Perform volunteer work              87.3       61.5        -25.8
 Change in Student Behaviors Over One Year


Percent indicating that they…     At        At end of     Change
“Frequently”:                     college   1st college
                                  entry     year
Feel overwhelmed                    29.7       39.9        +10.2

Feel depressed                       7.3       12.4        +5.1

Smoke cigarettes                     4.1        6.6        +2.5

Discuss politics                    28.2       20.7        -7.5

Socialize with someone of other     69.9       57.2        -12.7
ethnic group
Challenges across the years
                   Students                    Parents
Sophomore
            Allegiances & Decisions    Allegiances & Decisions

            Hall-mates new and old    How do I divide time
                                      among other children, job,
            Fraternity & Sorority     new interests & my college
            membership                student?
                                      Rejection - Do I convert
            What does “Home”          his/her room? Why doesn’t
            mean?                     she/he want to come?
                                      Elder parent care
            Decisions about majors
                                      How much to I give advice,
            Has the relationship      money, problem-solve and
            lasted?                   how much do I let my
                                      son/daughter take
                                      responsibility and
                                      consequences?
Challenges across the years
                Students                   Parents

         Stretching & Resilience    Stretching & Resilience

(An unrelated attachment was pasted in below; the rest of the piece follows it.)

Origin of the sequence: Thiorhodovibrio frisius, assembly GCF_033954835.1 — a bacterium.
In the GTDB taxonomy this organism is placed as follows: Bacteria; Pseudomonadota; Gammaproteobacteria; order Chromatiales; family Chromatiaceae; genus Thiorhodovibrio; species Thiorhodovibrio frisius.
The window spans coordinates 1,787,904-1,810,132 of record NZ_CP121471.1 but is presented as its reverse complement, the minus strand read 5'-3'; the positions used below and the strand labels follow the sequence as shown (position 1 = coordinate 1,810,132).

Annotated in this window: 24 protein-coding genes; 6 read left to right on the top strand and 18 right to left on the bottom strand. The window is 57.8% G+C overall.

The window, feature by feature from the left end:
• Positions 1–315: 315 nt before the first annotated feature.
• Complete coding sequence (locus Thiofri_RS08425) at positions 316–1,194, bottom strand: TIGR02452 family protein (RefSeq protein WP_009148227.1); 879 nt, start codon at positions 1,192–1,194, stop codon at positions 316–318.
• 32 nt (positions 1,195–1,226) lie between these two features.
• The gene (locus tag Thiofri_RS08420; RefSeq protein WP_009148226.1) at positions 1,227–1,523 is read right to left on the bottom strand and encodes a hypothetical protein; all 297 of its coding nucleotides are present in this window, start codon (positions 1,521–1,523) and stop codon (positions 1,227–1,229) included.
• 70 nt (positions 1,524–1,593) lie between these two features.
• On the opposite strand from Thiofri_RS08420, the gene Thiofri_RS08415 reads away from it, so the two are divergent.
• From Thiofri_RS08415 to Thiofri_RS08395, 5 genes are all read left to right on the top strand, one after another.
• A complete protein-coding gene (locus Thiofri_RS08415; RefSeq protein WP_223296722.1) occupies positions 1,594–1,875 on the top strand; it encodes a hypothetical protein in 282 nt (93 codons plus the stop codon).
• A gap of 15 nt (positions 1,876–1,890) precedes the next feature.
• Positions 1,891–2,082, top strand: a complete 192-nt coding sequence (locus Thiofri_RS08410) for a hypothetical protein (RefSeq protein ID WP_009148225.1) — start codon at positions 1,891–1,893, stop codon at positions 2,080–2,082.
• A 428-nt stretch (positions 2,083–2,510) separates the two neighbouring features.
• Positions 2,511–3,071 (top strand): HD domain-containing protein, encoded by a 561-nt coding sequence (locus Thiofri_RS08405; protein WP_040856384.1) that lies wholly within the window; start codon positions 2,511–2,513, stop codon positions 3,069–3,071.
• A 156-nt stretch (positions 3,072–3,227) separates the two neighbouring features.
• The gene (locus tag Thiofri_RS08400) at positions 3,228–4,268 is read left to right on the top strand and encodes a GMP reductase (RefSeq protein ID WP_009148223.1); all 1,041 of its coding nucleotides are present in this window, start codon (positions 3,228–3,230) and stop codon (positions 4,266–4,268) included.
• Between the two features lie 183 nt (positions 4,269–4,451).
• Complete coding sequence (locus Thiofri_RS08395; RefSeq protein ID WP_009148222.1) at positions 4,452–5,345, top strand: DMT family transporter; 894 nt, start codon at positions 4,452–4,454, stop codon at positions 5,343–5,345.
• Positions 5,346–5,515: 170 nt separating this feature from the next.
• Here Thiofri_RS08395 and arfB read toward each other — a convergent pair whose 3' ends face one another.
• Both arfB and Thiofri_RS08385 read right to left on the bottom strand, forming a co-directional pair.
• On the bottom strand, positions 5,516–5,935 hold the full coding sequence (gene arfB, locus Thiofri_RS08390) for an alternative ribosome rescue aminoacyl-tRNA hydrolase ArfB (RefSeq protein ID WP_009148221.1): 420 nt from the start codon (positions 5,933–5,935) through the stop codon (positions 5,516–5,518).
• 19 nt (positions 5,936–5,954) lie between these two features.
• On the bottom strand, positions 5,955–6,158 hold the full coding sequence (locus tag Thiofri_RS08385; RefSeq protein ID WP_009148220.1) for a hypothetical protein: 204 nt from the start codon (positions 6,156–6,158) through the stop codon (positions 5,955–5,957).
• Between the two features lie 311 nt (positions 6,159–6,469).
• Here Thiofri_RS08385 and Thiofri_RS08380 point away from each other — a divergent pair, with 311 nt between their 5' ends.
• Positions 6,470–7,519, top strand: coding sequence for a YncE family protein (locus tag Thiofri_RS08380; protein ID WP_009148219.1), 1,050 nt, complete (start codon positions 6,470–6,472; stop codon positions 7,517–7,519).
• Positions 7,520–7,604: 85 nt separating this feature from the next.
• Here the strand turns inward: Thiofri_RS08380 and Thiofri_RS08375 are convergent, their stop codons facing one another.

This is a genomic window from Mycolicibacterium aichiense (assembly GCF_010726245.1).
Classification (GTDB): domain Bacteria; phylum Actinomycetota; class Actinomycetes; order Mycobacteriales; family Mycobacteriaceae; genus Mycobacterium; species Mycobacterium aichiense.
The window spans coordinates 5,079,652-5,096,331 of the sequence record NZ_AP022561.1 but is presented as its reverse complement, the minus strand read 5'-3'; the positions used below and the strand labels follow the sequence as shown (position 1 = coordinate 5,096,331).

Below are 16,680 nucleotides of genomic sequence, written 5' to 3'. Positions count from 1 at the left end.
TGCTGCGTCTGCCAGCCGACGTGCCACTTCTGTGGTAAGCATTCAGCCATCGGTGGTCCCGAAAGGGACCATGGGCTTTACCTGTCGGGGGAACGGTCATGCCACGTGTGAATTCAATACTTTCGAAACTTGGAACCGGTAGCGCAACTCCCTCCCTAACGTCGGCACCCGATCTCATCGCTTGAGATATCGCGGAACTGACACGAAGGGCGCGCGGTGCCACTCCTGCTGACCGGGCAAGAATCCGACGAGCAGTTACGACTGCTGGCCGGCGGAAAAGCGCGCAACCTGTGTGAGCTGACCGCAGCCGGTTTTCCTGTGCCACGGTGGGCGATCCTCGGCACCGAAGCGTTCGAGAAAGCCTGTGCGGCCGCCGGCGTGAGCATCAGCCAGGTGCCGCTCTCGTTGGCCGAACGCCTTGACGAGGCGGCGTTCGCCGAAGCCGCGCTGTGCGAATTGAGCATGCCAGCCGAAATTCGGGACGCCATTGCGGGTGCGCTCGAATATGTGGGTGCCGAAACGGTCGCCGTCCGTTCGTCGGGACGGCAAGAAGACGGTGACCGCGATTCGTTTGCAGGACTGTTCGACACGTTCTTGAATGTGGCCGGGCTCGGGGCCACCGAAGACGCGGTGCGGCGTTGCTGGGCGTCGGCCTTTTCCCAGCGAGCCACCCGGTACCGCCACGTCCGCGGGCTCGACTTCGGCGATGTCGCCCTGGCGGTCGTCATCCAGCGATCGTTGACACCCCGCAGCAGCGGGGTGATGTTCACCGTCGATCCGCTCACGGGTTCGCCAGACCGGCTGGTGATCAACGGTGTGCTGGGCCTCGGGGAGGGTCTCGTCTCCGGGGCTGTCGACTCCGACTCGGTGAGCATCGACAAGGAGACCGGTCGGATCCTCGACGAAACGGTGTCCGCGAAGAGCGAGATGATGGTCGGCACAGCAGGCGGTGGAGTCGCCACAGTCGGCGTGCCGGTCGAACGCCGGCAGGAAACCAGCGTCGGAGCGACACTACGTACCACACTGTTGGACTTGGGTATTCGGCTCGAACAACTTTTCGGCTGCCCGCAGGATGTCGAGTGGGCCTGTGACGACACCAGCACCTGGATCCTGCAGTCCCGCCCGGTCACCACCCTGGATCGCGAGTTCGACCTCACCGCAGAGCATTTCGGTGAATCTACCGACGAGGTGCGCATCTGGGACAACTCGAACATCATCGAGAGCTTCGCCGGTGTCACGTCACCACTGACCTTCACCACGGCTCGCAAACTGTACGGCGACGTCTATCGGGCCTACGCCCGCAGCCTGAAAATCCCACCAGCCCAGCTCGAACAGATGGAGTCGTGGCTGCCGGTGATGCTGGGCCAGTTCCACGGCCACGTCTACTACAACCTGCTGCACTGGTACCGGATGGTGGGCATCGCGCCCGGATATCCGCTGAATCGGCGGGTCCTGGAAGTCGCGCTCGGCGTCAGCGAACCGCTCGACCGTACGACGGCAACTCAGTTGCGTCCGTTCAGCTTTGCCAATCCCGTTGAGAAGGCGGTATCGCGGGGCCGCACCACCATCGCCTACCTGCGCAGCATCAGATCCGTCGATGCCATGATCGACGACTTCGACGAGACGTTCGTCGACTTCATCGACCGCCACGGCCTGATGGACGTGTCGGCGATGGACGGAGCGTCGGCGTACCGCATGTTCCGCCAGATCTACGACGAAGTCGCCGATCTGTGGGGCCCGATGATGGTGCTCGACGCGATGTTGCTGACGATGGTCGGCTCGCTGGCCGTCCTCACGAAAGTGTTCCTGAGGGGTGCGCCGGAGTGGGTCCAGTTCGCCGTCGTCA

In-depth involvement in   How do I parent an adult
Junior
         major and sport           child?
         Assuming leadership       How do I welcome a
         roles                     possible future
         Decisions about           son/daughter-in-law?
         studying abroad &
         Culture shock             What expectations do I
         adjustments               have for my son/daughter
                                   to contribute to the
         Relationships             family?
         intensifying -
         commitment questions      How do I let my
                                   son/daughter help me?
Challenges across the years
                Students                      Parents

                Transition                   Transition

         Self-reliance & Intimacy    Pride & Anxiety
Senior

         Good-byes                   Good-byes

         Excitement and anxiety      New life goals & roles for
         about possibilities         personal fulfillment

         Commitments - to job,       Am I ready for becoming
         relationships,              a grandparent?
         contributions to society,
         family
  “Become yourself…”


3. Name one thing that makes you different
     from your son or daughter (answered by parents)
     from your mother or father (answered by students)
   Name one thing that makes your similar...
“And you, of tender years,
Can’t know the fears
That your elders grew by…”


 Helicopter parents?
 Taking on the responsibilities as an adult child -
  son/daughter
                       “Helicopter” Parents?
      Lafayette College’s First-year Parents’ & Students’
                         Survey (1999)

 How close are you to your child entering college?
    Not close        Somewhat close            Close              Very close
        .5%                7.4%                28.0%                64.0%


During the college years, I expect to be involved in the decisions
my son or daughter makes about:
  (Parents’ responses are in green, Students’ responses in red)
              Item                Disagree     Somewhat Somewhat         Agree
                                                Disagree  Agree
Choosing a career                  9.0   7.1   14.3 29.5   49.2 34.9    27.5 18.5
Choosing a boyfriend/girlfriend   48.9 61.6    31.9 33.6   18.6   3.4     .5   1.4
Having sexual relationships       39.4 65.5    33.0 26.8   22.3   4.9    5.3   2.8
Drinking alcohol                  21.8 50.7    29.3 22.9   30.3 17.4    18.6   9.0
Choosing classes each sem.         5.8 14.4    19.6 26.7   52.4 39.7    22.2 19.2
                        “Helicopter” Parents?
      Lafayette College’s First-year Parents’ & Students’
                         Survey (1999)


I expect to be notified by the college when…

  (Parents’ responses are in green, Students’ responses in red)

              Item                Disagree     Somewhat Somewhat         Agree